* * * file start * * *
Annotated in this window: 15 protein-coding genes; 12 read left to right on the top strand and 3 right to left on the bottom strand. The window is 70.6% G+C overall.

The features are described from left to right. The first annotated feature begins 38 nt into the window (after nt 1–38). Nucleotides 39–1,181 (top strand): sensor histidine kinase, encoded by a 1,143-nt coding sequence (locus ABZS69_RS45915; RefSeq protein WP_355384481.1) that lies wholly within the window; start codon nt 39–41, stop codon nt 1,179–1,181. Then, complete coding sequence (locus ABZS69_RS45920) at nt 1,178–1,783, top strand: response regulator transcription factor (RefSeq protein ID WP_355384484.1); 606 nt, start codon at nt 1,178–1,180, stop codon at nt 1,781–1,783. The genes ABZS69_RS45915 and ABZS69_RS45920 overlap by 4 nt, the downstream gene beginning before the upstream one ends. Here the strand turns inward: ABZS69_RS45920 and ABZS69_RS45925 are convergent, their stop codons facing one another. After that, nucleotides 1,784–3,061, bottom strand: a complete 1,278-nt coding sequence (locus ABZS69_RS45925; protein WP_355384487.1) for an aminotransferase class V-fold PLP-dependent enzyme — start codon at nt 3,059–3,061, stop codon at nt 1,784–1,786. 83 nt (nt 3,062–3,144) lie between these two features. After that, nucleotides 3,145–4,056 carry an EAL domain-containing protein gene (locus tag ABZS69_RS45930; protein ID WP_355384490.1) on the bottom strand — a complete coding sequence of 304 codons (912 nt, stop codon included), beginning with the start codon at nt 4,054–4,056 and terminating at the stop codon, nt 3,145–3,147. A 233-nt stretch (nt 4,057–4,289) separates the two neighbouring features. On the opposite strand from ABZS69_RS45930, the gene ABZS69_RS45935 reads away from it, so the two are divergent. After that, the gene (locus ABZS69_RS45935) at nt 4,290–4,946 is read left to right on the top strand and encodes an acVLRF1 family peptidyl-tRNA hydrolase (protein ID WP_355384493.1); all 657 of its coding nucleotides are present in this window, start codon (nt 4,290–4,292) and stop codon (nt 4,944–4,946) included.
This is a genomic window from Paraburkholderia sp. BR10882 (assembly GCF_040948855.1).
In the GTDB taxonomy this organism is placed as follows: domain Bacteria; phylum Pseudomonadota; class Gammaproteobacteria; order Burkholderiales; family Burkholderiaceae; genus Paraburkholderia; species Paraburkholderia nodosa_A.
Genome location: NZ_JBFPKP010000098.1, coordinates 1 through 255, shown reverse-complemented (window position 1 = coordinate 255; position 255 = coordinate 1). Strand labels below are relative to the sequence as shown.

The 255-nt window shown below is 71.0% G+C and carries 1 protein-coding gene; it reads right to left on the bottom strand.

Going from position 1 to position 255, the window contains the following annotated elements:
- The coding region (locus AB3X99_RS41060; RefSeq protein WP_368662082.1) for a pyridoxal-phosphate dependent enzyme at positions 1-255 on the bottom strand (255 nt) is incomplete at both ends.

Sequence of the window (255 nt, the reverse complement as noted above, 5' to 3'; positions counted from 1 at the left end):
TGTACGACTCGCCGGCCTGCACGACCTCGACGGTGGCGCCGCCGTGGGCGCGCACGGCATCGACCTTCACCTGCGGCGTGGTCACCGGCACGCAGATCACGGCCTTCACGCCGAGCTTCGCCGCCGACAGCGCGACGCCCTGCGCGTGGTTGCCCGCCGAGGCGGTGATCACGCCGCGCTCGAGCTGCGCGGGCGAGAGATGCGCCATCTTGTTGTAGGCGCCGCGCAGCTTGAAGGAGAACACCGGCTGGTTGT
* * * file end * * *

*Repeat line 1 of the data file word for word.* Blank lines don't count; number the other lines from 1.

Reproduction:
Annotated in this window: 15 protein-coding genes; 12 read left to right on the top strand and 3 right to left on the bottom strand. The window is 70.6% G+C overall.